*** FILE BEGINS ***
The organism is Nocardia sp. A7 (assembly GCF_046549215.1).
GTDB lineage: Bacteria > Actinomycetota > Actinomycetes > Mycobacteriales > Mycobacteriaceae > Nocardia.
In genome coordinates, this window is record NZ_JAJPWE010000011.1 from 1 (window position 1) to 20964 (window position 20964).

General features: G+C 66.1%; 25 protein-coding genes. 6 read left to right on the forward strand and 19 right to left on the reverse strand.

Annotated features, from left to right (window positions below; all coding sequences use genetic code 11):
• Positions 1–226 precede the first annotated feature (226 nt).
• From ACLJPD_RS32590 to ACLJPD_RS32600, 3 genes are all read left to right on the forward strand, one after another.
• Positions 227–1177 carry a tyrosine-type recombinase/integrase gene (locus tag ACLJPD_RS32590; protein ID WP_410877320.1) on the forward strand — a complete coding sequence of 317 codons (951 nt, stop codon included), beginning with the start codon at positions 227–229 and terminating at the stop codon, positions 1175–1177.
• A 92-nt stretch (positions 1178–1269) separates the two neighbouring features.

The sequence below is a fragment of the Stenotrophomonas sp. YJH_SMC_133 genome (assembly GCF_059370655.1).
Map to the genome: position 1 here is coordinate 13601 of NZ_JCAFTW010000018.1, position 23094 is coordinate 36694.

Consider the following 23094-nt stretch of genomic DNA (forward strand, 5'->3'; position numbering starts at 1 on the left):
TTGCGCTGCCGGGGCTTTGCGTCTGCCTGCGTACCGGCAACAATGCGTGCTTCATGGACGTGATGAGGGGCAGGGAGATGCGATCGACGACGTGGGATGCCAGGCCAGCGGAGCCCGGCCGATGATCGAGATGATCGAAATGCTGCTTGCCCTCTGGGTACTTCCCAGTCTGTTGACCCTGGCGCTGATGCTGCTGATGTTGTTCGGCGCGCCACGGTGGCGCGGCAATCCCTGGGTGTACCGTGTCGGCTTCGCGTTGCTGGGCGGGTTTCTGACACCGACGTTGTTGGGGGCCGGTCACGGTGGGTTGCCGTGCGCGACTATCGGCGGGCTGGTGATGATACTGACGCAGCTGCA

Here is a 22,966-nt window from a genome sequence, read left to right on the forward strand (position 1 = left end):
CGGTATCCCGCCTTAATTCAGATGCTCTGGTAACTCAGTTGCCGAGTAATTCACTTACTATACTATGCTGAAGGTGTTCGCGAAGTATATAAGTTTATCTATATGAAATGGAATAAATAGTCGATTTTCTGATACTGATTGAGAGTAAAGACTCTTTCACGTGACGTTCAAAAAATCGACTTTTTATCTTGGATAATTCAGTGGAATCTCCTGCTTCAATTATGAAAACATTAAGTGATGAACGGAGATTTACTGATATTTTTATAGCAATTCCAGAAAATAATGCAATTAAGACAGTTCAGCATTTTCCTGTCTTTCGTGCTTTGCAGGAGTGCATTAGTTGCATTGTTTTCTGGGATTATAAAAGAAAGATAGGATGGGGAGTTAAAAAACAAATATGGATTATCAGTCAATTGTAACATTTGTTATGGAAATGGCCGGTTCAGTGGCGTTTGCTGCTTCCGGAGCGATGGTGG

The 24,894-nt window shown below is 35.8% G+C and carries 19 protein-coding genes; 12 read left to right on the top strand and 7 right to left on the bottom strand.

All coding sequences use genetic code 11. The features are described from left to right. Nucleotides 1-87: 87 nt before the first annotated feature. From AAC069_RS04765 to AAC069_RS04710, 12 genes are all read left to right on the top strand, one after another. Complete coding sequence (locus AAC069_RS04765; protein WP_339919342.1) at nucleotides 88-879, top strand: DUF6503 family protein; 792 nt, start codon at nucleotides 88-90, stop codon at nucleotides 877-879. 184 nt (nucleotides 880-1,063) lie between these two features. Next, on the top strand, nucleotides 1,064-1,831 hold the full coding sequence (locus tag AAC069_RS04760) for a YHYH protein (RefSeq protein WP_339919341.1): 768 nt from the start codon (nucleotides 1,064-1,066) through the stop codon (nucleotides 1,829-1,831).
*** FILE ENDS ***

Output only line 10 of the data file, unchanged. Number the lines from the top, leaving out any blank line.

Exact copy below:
The sequence below is a fragment of the Stenotrophomonas sp. YJH_SMC_133 genome (assembly GCF_059370655.1).